So having said all of that, I believe there should be no hard and fast rules to drinking bourbon. It doesn’t only have to be served “neat” to enjoy. Or on the rocks, or with water or in a cocktail. It doesn’t have to only be from  Kentucky or aged more than 4 years to be considered good. Bourbon is to be enjoyed by all. Remember, individuals will drink what they enjoy and what taste best to them no matter how much you may expand their bourbon IQ. Not everyone has the same preferences, is adept or is interested in the intricacies of bourbon and its characteristics. You don’t have to be a snob! You don’t have to stick your nose up in the air if someone wants 20 year old Pappy Van Winkle with diet ginger ale. If that’s truly what they want then that’s what they should order, even if just the thought of that concoction makes you cringe. The idea is to promote bourbon not isolate it. My personal experiences and preferences should not dictate anyone’s taste. I don’t ever want the enjoyment of bourbon to be tainted strictly by my own opinions. Individuals need to decide their own preferences. If done correctly and with hospitality, the bestowing of my knowledge and my experience will be the catalyst to their long love of bourbon. And that is what loving bourbon and being a Bourboneer is all about. Right?

-The Bourboneer


Bourbon enjoyed while writing this article: Why Blanton’s of course! Blanton’s KSBW, 46-1/2% ABV or 93 proof NAS) Blanton Distilling Company, Frankfurt, Ky.

THIS IS AN URGENT NEWS UPDATE: September is National Bourbon Heritage Month


Earlier this month I posted an article on September being National Bourbon Heritage month. In that article I stated that my 2016 contribution in paying homage to this most outstanding of months was to “force” myself to enjoy bourbon each of the 30 days of September. I also mentioned that I planned to sample as many bourbons from different states as possible. When I wrote the article I was only a week into the month but off to a really great start. Here is what I had tallied at the time:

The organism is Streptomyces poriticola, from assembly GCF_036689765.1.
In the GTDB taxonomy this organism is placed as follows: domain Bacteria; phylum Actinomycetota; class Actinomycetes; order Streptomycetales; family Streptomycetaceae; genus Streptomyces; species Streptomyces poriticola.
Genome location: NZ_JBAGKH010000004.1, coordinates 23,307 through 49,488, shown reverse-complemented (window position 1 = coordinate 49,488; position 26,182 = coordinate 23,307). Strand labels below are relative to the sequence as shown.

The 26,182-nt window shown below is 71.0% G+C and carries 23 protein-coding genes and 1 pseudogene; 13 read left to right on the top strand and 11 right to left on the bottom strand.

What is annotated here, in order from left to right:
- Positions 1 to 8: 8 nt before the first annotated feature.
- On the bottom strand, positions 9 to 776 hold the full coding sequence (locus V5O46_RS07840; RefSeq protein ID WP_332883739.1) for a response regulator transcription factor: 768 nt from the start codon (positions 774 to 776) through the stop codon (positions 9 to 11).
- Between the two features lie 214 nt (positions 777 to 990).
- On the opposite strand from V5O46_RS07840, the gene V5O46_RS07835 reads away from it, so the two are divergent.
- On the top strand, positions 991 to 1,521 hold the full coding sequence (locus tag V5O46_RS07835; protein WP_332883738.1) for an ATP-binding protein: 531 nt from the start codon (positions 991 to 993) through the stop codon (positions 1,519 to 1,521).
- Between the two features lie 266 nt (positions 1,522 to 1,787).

9/1/16 – Kentucky (Knob Creek), 9/2/16 – Colorado (Tin Cup), 9/3/16 – Tennessee(Jack Daniels – Tennessee whiskey), 9/4/16 – Illinois (Koval), 9/5/16 – Alabama(Clyde Mays), 9/6/16 – California (Cyrus Noble), 9/7/16 – Virginia (Belmont Farms), tomorrow 9/8/16 – New York (my neighbors Hudson Baby bourbon).

Since then however, I’ve run into difficulty completing my challenge. Not in the area of enjoying bourbon every day of the month, but actually finding bourbon offerings from different states. I even discovered that labels such as Cyrus Noble (above) were actually a Kentucky bourbon (Heaven Hill Distillery, Bardstown, KY) aged in another location like San Francisco, California and not produced there. Although it seems very misleading, many distilleries outside of Kentucky make this a practice and I really can’t blame them. No place in the world makes better bourbon than Kentucky…no place anywhere ! So when I thought I had sampled 8 different state offerings I really, in all actuality, had only sampled 7 (boo!). I did contemplate getting a membership with Caskers Whiskey Club (absolutely a wonderful online store) so I could order those hard to find bourbons, but the need to foolishly squander my money on such things as food and a mortgage, prevented me from doing so.

From September 8th moving forward to the end of the month, here is how I finished my challenge:

9/11/16 – Utah (High West American Prairie Bourbon), 9/17/16 – Indiana (Redemption), 9/22/16 – Vermont (No.14 Bourbon) and finally 9/30/16 – Texas (Garrison Brothers – only a shot however. It was pricey). You can fill in the other 19 days with bourbon produced in  Kentucky from one distiller or another.

So if you are keeping score, that is 11 different bourbons from 11 different states (it should have been 12 for 12. Damn you, Cyrus Noble!). I consider this challenge a mild success, but will use it as motivation to perform much better next year.

-The Bourboneer


Bourbon enjoyed while writing this article: Jim Beam Double Oak, 43% ABV or 86 proof (no age statement) Clermont Frankfurt, KY.